Shen budget voted through, write-ins still being counted for third board seat

Voters turned out to the Gowana Middle School Gymnasium to vote on the budget on May 15.

KASSIE PARISI/GAZETTE REPORTERVoters turned out to the Gowana Middle School Gymnasium to vote on the budget on May 15. KASSIE PARISI/GAZETTE REPORTER

By Kassie Parisi

Gazette Reporter

CLIFTON PARK — Voters turned out to, ultimately, approve a $174 million budget for the Shenendehowa Central School District for the upcoming school year and re-elect two board members to the Shen Board of Education.

The $173,682,956 budget passed at a final vote of 1,575 to 543.

This budget is a 2.1 percent increase from the current year’s budget.

The budget has estimated tax levy impact of 2.9 percent. That is within the state-mandated tax cap for the district.

Residents of a typical Clifton Park home are expected to see an increase of about $54 in their tax bills.The board approved the budget at its April 10 meeting.

Last year’s budget totaled $169,957,065.

For the 2018-19 school year, Shen is projected to receive $47,207,010 in funding from the state, a slight increase from last year.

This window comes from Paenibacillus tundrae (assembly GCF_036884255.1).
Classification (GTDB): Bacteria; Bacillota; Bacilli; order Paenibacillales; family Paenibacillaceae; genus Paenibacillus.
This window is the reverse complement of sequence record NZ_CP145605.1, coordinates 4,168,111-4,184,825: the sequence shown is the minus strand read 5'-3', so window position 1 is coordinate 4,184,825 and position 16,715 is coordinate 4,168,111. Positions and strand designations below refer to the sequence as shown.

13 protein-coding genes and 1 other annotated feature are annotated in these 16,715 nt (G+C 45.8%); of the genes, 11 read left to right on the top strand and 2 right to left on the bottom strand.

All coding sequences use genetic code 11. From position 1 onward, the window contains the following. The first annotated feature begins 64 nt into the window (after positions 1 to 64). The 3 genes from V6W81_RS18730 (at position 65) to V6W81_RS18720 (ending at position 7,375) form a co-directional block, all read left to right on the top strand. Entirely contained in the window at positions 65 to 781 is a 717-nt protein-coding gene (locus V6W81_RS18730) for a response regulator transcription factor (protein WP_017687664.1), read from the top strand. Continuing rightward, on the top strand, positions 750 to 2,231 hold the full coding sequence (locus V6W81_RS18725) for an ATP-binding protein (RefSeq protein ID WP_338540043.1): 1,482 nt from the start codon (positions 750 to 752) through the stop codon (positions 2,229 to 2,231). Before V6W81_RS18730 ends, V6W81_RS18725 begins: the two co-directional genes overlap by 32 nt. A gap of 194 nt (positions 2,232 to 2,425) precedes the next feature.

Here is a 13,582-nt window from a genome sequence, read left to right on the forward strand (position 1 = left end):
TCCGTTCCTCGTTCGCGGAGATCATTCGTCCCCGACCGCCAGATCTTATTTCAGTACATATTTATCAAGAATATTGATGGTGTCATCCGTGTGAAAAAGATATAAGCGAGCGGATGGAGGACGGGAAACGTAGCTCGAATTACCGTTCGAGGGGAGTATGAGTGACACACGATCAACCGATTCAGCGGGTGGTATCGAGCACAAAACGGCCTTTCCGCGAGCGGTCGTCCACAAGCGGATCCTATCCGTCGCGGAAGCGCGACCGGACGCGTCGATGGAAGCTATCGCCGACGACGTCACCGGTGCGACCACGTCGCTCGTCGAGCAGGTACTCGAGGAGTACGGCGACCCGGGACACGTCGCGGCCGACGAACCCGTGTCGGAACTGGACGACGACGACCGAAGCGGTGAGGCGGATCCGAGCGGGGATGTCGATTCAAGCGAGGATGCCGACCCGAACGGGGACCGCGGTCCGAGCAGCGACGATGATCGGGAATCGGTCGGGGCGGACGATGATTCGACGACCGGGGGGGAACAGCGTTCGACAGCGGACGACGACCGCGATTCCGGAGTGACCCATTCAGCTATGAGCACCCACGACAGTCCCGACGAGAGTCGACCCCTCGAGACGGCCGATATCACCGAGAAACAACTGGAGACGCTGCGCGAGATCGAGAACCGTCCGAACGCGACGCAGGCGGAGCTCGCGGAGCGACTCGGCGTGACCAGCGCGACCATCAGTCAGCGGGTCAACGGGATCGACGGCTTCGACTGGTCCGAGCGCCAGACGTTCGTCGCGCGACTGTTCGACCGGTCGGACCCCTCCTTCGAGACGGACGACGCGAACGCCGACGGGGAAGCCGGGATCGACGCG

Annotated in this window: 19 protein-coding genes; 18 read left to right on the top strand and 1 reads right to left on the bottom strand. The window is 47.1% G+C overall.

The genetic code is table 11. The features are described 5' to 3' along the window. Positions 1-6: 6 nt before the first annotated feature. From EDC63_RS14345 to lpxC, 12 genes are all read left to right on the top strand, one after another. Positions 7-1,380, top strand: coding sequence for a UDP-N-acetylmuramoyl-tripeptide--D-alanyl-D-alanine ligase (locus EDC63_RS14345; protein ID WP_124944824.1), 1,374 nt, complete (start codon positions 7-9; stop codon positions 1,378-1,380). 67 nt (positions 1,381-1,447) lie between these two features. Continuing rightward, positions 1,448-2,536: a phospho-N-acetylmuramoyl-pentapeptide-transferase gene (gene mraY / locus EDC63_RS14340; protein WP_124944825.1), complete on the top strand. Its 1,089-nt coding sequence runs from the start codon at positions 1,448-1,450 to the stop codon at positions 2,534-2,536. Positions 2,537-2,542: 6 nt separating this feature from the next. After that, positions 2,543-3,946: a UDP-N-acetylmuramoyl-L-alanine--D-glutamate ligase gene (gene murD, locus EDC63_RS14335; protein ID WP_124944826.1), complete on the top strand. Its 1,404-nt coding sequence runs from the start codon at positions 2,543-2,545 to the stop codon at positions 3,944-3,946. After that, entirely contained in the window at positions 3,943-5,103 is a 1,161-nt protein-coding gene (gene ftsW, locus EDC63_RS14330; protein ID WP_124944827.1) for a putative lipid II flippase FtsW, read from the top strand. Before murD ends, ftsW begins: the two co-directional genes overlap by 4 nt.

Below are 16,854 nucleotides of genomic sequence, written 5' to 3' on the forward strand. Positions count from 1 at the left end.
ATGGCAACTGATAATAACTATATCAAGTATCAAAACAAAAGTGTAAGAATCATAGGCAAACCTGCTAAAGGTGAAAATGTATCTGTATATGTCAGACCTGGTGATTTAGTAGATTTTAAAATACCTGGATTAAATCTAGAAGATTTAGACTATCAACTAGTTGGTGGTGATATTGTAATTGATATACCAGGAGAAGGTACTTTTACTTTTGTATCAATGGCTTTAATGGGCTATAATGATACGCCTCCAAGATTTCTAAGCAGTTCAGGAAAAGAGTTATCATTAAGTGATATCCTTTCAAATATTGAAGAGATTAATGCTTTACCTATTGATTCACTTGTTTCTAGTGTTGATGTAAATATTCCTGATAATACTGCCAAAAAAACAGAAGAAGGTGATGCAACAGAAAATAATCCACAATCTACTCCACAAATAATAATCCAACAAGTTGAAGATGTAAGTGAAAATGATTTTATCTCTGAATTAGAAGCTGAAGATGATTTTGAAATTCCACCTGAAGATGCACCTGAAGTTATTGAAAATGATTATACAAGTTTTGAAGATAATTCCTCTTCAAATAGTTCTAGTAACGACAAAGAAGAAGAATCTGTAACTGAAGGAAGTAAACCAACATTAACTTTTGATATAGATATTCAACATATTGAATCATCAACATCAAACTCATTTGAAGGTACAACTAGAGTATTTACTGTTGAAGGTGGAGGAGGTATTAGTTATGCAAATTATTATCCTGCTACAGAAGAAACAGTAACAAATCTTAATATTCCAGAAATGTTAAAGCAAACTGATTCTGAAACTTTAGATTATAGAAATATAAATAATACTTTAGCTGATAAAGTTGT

Current board members Bob Pressly and Christina Rajotte were both reelected to serve three-year terms. However, the winner of a third seat on the board, for which no candidates officially filed paperwork but at least four write-in candidates ran for, was not announced Tuesday night.

There were 983 write-in votes, and those results are projected to be finalized later this week.

Voters also approved a proposal that will allow the district to purchase 22 new school buses of varying sizes.

District Superintendent L. Oliver Robinson said that the influx of write-in candidates was a surprise to the board.

“This is pretty unique for us. We were all surprised at the end of the petition period that we only had the two incumbents,” he said. During his 13 years as superintendent, people had always expressed interested in officially running for the board.

Ultimately though, he believes that the large number of write-in votes could be an indication that more people want to become involved with the school board process.

“From my perspective as superintendent, I hope that people realize and appreciate the sig role that the board of education plays in helping to define and shape the quality of education that we provide to our students.”

On Tuesday night, Rajotte said that she is looking forward to continuing to work with the board towards long-term goals, including increasing school safety, expanding mental health care services offered to students.

She added that the Shen board was a “good team” and is fully equipped to tackle such issues.

“I’m excited to be able to continue with my board service,” she said. “It’s something I’ve been passionate about, not only through my first term but prior to my involvement with the district.”